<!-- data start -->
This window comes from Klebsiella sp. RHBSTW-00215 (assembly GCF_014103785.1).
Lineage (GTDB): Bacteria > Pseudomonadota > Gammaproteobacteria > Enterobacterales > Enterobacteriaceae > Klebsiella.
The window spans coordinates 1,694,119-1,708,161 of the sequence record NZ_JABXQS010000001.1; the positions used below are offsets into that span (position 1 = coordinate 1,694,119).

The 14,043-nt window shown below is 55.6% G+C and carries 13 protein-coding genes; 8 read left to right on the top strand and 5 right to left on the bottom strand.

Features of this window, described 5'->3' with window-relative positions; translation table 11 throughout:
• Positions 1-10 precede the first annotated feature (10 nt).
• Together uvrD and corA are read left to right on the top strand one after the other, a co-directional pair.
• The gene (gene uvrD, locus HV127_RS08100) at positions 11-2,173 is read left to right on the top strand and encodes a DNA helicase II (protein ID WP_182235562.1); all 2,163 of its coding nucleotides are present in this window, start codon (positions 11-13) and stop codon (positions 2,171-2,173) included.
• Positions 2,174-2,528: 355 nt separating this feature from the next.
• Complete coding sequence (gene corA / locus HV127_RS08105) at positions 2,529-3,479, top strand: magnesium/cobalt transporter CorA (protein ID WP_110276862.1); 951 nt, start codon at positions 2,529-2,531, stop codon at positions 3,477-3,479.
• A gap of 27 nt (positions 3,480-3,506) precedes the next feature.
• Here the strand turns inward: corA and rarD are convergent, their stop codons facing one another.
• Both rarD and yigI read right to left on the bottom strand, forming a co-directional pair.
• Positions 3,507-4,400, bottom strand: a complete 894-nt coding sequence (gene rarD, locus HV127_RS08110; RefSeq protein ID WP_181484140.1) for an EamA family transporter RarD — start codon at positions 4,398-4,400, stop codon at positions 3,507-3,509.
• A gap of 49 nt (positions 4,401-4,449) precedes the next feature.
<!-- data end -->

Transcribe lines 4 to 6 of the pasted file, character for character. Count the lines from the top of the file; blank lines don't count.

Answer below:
The 14,043-nt window shown below is 55.6% G+C and carries 13 protein-coding genes; 8 read left to right on the top strand and 5 right to left on the bottom strand.

Features of this window, described 5'->3' with window-relative positions; translation table 11 throughout:
• Positions 1-10 precede the first annotated feature (10 nt).